Park Plaza NurembergAlia Akkam • Photography by Matthew Shaw • July 18, 2017
During the 15th and 16th centuries, Nuremberg flourished under the German Renaissance. Among the leaders of this enlightening movement were versatile artist and theorist Albrecht Dürer and astronomer and geographer Martin Behaim. These native sons are the centerpieces of London- and Croatia-based Scott Brownrigg’s design narrative for the Park Plaza Nuremberg. A transformation of the historic Bavarian-American Hotel, this 177-room addition to the Park Plaza Hotels & Resorts portfolio is, according to Scott Brownrigg group director and project lead Una Barac, a celebration of Dürer and Behaim’s cultural, scientific, and academic achievements.
Dürer’s paintings reveal a strong affinity for geometry, which is echoed throughout the hotel in various forms—the faceted façade of the front desk and low tables in the library area, for example. Celestial maps also underscore his fascination with star constellations, captured in paintings that Croatian artist Ivan Skrce reimagined with “bold strokes of white paint, gold, and bronze leaf,” Barac points out.
A reception lobby ceiling inspired by Dürer’s celestial sky studies “simply formed in dryline and painted with gold-leaf paint,” says Barac, does double duty as an eye-catching artistic installation and a solution to a strict budget and fire rating requirements: “We applied some simple materials in an innovative manner,” she explains. This is most certainly the case with the 3D rhinoceros sculpture by Scott Brownrigg and Croatian multimedia firm Synthesis. Fashioned from steel rods, it’s a nod to Dürer’s well-known woodcut of the animal. Likewise, Dürer’s watercolor masterpiece Young Hare spawned the seven rabbit sculptures dressing the windows along the main entrance.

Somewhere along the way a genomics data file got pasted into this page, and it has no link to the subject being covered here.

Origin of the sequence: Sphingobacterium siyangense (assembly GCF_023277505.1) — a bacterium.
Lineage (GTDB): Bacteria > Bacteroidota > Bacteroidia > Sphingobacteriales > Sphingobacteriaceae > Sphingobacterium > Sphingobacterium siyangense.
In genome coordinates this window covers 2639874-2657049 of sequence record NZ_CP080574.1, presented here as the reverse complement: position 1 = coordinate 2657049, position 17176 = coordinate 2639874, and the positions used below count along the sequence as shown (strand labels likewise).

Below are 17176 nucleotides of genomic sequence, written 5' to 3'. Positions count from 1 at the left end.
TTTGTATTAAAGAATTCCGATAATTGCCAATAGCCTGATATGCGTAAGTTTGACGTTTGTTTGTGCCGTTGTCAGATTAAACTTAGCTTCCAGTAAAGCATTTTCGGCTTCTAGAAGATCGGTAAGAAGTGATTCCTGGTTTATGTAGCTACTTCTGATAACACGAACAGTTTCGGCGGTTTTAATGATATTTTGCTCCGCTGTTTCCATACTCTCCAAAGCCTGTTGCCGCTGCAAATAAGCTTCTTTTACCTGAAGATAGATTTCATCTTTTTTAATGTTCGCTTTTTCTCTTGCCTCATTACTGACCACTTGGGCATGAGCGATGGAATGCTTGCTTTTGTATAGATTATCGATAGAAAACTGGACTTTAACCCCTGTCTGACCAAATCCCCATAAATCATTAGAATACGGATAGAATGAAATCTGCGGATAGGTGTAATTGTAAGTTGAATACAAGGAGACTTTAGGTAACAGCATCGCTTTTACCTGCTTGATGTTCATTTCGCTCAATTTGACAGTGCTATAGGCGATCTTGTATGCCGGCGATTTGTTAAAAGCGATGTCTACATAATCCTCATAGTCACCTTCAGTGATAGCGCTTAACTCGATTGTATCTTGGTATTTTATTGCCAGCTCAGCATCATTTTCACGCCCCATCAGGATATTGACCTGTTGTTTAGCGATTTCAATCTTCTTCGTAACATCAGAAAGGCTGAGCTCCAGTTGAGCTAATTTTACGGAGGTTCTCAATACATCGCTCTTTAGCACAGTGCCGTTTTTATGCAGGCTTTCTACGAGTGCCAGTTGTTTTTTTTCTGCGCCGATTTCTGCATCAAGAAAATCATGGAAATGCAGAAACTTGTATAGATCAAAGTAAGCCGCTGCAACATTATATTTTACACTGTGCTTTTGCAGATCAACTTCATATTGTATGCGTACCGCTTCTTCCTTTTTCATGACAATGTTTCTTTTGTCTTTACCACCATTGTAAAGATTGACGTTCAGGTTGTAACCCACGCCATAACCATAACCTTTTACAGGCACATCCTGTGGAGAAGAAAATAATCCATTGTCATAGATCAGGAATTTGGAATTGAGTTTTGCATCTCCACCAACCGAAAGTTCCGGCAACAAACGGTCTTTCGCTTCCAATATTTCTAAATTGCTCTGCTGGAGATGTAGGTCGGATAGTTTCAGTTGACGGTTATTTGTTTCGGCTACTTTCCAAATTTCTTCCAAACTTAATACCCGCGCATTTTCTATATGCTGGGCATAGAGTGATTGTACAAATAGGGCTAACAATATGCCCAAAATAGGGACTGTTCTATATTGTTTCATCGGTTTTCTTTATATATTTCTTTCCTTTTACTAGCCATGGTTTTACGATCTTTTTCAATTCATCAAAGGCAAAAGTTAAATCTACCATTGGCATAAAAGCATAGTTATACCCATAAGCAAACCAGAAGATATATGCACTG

Bespoke, planetary-inspired lighting comprising open, twisting arrangements of wires crafted from copper found throughout the F&B spaces and the central staircase call to mind Behaim’s passion for astronomy. As he is best known for designing the linen-and-wood Erdapfel—the world’s oldest surviving terrestrial globe—steel and plastic interpretations of it adorn the reception desk, console tables in the bar, and Travertine. This soaring restaurant, with an original black and white stone floor, finds warmth in well-preserved beams and pendants with softly hued lampshades dangling over banquettes. At the BA Beef Club, where patrons settle into gray, crushed-velvet seating, walls feature frames of amplified Dürer prints.
For guestrooms, a circa-1930s building yielded a delightful surprise for Barac: “We ended up with a significant number of room typologies; practically every one was unique,” she says. “We painstakingly designed furniture and bathrooms to suit and respect the existing structure.” A row of filament bulbs above the beds adds an industrial flourish to a soothing palette of purple, gray, and cream that contrasts with punches of burnished tangerine. The graphic carpet aptly resembles something dreamed up by a modern-day Dürer.